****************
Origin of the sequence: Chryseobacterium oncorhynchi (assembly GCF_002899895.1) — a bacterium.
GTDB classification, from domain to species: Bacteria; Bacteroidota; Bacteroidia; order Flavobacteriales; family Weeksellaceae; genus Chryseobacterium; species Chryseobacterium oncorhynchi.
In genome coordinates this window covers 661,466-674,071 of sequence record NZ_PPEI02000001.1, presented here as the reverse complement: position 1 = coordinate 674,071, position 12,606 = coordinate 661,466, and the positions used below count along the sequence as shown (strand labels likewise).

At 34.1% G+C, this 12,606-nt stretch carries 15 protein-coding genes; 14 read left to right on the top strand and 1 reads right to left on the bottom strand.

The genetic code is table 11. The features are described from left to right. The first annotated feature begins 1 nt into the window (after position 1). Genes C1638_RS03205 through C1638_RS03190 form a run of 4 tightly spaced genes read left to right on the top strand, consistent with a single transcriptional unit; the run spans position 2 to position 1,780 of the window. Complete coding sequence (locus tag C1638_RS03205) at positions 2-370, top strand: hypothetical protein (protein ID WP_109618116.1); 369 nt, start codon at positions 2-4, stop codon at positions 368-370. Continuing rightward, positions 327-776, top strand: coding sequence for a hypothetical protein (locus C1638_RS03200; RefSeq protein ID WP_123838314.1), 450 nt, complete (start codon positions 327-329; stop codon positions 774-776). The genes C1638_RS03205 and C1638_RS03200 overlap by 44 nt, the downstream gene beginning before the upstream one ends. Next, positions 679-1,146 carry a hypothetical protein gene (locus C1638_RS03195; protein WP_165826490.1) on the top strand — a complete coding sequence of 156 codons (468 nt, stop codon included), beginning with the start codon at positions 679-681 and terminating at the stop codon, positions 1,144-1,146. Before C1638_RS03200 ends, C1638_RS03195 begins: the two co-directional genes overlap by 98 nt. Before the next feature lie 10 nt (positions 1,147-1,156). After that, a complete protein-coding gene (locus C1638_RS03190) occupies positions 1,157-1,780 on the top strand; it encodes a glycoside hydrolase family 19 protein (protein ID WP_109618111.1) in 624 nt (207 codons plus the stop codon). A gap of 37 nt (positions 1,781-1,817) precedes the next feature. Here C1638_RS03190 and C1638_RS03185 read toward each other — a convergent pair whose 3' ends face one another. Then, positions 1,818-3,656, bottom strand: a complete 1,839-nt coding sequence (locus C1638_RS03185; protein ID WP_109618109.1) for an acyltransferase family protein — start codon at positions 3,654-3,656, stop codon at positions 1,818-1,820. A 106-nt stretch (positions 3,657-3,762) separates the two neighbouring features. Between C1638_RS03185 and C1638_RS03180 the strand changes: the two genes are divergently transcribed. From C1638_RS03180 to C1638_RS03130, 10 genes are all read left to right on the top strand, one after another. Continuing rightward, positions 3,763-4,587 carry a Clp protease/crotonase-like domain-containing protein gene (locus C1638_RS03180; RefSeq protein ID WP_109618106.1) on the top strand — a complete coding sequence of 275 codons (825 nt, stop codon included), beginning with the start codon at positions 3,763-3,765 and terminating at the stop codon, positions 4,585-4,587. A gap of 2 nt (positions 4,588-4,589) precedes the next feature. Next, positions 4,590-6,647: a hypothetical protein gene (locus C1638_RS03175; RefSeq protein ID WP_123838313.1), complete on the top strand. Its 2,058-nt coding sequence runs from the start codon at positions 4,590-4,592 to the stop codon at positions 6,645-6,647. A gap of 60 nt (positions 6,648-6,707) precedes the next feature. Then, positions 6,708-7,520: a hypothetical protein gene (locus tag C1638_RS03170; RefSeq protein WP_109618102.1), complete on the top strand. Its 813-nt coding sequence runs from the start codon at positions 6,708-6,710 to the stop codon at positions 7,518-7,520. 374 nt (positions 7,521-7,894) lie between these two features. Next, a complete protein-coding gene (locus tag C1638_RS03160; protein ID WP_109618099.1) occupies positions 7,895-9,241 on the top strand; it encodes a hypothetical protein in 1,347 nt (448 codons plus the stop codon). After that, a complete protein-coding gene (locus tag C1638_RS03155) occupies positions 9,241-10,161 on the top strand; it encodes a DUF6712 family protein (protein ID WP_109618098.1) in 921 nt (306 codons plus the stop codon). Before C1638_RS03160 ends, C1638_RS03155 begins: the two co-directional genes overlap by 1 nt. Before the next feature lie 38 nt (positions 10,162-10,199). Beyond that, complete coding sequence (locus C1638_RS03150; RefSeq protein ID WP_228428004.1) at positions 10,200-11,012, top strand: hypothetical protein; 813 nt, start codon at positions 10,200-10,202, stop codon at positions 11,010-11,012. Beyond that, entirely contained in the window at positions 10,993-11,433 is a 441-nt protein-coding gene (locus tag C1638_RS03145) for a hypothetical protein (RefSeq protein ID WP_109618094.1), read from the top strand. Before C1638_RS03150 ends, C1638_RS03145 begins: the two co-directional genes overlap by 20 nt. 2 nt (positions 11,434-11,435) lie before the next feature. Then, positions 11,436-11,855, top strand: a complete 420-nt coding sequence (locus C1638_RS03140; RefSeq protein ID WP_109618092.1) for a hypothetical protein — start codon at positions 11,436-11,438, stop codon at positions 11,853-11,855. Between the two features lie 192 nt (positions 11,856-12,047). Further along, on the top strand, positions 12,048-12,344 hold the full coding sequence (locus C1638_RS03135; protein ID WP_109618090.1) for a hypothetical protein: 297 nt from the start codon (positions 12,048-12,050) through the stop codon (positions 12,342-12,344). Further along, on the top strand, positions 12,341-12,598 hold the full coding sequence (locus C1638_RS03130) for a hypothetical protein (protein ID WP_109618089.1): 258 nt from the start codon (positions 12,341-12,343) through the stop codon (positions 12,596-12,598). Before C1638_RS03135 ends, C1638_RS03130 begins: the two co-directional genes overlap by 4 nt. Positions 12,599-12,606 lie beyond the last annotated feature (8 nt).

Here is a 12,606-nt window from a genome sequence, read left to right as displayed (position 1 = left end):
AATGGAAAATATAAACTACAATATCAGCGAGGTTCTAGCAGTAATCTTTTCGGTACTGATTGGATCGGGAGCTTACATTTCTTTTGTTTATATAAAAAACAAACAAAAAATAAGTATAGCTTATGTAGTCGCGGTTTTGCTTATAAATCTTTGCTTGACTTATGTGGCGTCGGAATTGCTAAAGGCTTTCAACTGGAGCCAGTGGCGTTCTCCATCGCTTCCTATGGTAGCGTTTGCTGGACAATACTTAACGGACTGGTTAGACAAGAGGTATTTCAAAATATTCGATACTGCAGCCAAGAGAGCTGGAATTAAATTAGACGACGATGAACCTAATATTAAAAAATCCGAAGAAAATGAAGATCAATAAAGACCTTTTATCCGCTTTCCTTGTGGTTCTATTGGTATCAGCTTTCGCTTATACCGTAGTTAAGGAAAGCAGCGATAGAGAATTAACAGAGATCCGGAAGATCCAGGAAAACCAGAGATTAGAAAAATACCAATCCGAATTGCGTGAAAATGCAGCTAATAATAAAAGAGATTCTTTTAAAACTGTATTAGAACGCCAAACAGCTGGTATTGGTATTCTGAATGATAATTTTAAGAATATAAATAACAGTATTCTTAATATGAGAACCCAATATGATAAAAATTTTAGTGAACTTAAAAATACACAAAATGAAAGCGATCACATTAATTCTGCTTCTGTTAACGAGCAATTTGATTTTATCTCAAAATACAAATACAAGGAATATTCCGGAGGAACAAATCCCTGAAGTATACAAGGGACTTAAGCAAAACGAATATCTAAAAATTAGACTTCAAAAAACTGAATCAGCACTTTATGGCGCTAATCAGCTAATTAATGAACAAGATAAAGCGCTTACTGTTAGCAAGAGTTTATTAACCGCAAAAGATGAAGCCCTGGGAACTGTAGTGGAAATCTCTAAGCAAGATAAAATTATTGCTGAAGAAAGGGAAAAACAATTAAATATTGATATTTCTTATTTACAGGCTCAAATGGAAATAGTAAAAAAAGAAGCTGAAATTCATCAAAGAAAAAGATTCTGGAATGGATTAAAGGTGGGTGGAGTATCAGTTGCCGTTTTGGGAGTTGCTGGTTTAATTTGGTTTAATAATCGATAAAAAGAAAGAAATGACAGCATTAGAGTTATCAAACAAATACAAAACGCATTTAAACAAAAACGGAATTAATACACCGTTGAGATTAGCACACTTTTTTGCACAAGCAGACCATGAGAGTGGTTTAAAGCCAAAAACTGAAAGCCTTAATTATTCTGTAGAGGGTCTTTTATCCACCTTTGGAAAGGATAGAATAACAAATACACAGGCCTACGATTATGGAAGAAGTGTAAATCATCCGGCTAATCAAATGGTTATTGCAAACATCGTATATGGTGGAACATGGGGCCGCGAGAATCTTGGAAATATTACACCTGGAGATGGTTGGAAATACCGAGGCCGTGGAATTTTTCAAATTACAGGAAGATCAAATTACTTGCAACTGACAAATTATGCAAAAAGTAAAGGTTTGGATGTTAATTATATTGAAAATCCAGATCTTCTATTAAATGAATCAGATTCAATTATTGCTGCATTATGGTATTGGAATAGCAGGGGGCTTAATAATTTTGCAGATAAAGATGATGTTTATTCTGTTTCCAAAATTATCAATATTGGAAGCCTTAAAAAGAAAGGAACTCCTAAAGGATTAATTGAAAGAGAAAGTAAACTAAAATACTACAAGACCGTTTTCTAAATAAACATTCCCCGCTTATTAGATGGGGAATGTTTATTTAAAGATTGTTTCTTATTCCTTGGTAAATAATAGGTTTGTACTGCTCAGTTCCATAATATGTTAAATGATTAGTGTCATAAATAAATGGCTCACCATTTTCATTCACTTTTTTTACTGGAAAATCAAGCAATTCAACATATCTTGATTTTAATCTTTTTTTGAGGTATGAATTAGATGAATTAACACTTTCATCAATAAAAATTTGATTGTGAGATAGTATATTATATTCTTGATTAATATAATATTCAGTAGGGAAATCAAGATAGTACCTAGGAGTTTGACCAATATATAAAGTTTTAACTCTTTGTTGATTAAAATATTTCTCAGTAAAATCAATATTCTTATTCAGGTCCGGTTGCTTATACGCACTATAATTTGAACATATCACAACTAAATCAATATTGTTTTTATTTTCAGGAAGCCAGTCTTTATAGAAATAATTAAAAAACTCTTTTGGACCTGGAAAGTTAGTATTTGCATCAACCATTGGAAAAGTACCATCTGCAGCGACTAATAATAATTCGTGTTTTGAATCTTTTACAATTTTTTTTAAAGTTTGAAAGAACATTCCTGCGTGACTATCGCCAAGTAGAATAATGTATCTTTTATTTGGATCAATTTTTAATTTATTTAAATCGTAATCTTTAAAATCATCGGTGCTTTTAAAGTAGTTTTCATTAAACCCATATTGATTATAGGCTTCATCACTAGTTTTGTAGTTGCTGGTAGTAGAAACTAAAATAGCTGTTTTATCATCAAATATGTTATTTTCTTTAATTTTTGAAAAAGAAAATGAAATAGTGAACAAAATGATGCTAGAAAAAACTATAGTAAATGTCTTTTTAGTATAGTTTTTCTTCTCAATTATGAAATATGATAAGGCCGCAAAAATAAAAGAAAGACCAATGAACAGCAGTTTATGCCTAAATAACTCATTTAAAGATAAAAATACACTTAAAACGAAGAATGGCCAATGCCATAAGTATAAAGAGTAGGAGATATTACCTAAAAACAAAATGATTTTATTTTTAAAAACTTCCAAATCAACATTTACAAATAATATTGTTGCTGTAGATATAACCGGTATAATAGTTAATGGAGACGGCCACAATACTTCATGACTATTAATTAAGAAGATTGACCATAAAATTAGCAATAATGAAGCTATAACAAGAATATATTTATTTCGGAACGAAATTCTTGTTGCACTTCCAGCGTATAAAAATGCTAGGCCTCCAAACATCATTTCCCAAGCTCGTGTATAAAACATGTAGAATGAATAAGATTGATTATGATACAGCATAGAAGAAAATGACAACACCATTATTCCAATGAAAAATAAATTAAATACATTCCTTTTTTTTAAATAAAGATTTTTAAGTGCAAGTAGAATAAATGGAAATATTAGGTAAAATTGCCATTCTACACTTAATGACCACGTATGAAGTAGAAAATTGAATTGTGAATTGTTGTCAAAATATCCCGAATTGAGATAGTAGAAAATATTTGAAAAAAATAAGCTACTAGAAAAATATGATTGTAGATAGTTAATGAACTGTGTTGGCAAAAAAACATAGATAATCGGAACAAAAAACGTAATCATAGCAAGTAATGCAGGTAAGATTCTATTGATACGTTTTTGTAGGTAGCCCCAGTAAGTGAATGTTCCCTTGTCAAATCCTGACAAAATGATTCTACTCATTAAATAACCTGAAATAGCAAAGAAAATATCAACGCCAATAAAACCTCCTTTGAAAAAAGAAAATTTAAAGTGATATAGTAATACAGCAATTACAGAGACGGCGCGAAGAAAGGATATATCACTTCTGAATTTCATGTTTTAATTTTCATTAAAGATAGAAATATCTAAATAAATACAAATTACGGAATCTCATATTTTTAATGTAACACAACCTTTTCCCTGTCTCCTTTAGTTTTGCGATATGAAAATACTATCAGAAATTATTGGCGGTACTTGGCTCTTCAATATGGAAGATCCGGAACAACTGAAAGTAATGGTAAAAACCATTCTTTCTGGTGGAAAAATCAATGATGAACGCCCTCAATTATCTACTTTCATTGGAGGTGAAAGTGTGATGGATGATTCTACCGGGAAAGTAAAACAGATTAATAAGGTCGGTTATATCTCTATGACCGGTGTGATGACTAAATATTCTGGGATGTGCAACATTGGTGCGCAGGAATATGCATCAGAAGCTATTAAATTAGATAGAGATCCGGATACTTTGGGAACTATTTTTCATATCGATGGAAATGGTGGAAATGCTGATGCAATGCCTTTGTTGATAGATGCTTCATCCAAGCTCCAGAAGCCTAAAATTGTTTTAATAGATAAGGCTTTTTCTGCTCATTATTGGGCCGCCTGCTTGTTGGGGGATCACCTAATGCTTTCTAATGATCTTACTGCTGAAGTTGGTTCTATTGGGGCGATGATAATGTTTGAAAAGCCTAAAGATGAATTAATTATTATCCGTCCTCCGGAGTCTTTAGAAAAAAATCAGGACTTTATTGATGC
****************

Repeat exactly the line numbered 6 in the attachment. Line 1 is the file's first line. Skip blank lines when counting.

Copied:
Here is a 12,606-nt window from a genome sequence, read left to right as displayed (position 1 = left end):